Be a professional helper

Blogs Jason Cannon November 28, 2013

The customer is always right. Except in cases where they aren’t.

It sounds counter-intuitive to one of the longest standing business idioms in the world, but the customer isn’t always right.

And in cases where the customer doesn’t know what he or she is talking about, telling them what they want to hear can damage your business.

Take for example a customer who wants to convert a dual wheel configuration to a wide-base – or super single – tire.

Seems like a simple thought process on the outside.

“I want better fuel economy. I want a wider tire.”

Sound logic.

However, you can’t simply install the wider wheel and tire and move on about your merry way.

Steve Wilton, vice president, fleet solutions, Wingfoot Commercial Tire Systems LLC, says conversion of a unit from dual tires to wide-base tires also can sometimes have ramifications on wheel bearings and other components.

That’s an aspect of what appears to be a fairly simple conversion that needs to be considered.

From an aftermarket perspective, “you really have to understand what was on the vehicle,” Doug Reis, senior project engineer for Accuride, says of making a change in vehicle tire

“There’s a lot of thought that needs to go into that process. Because the way the bearings and the axles are loaded, the clearance on the vehicle. You need a lot of data to understand that.”

In this case, there is an opportunity to help the customer, but there’s also the duty to educate them.

An improperly fitting wheel is a safety hazard, and an improperly spec’d wheel and tire combination can fail catastrophically according to the engineers I spoke with at Maxion.

That’s going to drag down the credibility of everyone involved, from the tire maker, to the wheel manufacturer to the installation technician and the garage who performed the service.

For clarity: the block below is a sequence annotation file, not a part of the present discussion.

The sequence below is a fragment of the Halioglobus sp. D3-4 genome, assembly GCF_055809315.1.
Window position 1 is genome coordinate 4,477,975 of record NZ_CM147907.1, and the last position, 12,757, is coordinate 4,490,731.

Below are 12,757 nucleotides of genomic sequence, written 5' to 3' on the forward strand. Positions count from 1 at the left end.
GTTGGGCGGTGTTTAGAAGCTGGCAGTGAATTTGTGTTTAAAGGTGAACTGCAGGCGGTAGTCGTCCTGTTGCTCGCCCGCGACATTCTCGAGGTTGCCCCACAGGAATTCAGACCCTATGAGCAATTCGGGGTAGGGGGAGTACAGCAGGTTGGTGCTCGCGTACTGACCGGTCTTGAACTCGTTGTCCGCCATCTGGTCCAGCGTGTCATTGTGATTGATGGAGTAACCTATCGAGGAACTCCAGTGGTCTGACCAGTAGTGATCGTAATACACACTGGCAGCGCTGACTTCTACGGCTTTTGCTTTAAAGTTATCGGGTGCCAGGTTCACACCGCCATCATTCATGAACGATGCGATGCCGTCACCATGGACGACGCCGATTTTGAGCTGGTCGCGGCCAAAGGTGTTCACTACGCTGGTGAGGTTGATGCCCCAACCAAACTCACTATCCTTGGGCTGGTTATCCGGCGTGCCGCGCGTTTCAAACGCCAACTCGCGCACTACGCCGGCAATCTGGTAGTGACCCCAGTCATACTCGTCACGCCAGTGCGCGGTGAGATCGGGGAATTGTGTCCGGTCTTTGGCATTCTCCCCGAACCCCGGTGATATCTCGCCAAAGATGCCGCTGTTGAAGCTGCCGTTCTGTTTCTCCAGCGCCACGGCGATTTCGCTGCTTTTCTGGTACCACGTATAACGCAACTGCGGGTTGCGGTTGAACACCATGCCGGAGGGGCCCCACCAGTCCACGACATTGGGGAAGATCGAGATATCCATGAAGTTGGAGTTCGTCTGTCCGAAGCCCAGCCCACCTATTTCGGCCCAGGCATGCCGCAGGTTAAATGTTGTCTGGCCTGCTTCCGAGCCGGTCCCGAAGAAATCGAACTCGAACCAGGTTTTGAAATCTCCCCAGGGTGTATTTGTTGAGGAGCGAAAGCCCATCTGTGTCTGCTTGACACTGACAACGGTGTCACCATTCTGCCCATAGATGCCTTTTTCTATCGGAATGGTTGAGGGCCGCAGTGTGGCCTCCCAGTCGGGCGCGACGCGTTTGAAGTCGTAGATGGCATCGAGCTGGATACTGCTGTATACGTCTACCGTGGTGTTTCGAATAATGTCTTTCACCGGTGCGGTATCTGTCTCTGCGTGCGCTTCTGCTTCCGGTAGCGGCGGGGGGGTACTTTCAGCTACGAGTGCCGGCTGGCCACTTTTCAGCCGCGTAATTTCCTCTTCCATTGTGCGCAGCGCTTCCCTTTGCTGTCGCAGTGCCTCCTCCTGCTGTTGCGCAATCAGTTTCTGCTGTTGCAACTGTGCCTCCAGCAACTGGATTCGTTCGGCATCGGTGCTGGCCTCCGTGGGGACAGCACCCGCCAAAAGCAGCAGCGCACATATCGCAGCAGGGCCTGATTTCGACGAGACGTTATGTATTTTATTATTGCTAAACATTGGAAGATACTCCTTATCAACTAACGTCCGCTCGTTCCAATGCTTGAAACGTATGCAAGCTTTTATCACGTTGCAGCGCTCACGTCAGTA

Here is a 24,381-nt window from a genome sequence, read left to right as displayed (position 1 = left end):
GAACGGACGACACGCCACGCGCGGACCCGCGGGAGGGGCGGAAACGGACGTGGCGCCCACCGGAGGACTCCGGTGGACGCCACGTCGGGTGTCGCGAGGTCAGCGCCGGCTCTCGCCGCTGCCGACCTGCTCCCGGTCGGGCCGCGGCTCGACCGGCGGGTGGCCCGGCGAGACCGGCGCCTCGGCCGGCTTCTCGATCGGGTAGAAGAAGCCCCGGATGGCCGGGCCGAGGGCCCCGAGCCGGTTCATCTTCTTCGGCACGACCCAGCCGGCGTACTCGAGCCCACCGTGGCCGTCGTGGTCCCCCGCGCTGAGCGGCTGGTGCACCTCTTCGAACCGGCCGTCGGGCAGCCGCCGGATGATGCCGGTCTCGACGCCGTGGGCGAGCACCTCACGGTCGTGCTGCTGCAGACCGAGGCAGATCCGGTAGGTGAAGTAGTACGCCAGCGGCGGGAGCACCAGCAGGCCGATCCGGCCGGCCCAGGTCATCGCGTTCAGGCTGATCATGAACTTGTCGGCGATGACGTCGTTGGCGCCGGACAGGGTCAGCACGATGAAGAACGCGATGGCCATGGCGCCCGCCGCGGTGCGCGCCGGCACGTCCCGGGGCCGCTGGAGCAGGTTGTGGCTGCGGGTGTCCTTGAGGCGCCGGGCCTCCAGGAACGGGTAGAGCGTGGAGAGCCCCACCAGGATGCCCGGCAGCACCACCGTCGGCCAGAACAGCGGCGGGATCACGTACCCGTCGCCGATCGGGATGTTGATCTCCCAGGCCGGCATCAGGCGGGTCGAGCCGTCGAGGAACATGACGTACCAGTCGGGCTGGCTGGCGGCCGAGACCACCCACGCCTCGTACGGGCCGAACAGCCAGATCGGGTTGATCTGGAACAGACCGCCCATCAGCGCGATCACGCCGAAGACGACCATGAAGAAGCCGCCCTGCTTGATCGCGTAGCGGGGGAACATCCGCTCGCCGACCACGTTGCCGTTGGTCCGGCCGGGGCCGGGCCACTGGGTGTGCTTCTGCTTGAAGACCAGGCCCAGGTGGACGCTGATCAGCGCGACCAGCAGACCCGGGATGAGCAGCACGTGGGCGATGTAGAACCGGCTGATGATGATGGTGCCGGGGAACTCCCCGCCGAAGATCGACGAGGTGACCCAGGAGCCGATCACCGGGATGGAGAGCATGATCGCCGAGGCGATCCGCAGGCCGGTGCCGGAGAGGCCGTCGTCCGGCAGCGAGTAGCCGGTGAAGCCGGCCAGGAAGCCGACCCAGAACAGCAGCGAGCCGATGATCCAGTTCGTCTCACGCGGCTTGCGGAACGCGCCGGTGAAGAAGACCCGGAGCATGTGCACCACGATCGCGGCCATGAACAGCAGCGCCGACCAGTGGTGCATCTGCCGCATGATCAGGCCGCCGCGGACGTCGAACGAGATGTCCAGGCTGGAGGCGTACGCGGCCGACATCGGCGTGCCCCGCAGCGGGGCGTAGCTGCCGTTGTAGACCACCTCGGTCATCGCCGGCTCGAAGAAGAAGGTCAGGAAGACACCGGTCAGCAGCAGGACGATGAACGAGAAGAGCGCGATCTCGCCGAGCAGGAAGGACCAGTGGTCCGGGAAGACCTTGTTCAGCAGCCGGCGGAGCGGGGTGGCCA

Nowhere in this scenario will the customer accept any blame.

A consultative sales approach is a good way to learn about what your customer needs, and whether or not you can help them achieve those goals.

If the customer simply says, “I want the wide-base tire to improve fuel economy,” you may determine there are other ways to accomplish that.

A change in wheel configuration may only be one part of a multi-tiered approach. Or it may not be part of the approach at all.

A change in tire configuration is only an example.

A consultative approach can be applied in every facet of customer service.

Being an expert – a true a professional – in your field is about much more than sheer execution. It’s about conveying knowledge to your customer, and helping your customer reach their goals.

It’s about helping them do their homework when they don’t even realize there’s homework to be done.

There’s a huge difference in, “What can I do for you” and, “How can I help you?”

Helping someone really draws on the years of experience, training and knowledge you’ve accumulated.

Anyone can “do” for someone. It takes a real professional to truly help.

Jason Cannon is Online Managing Editor for Truck Parts & Service.

You can follow me on twitter at @By_Jason_Cannon

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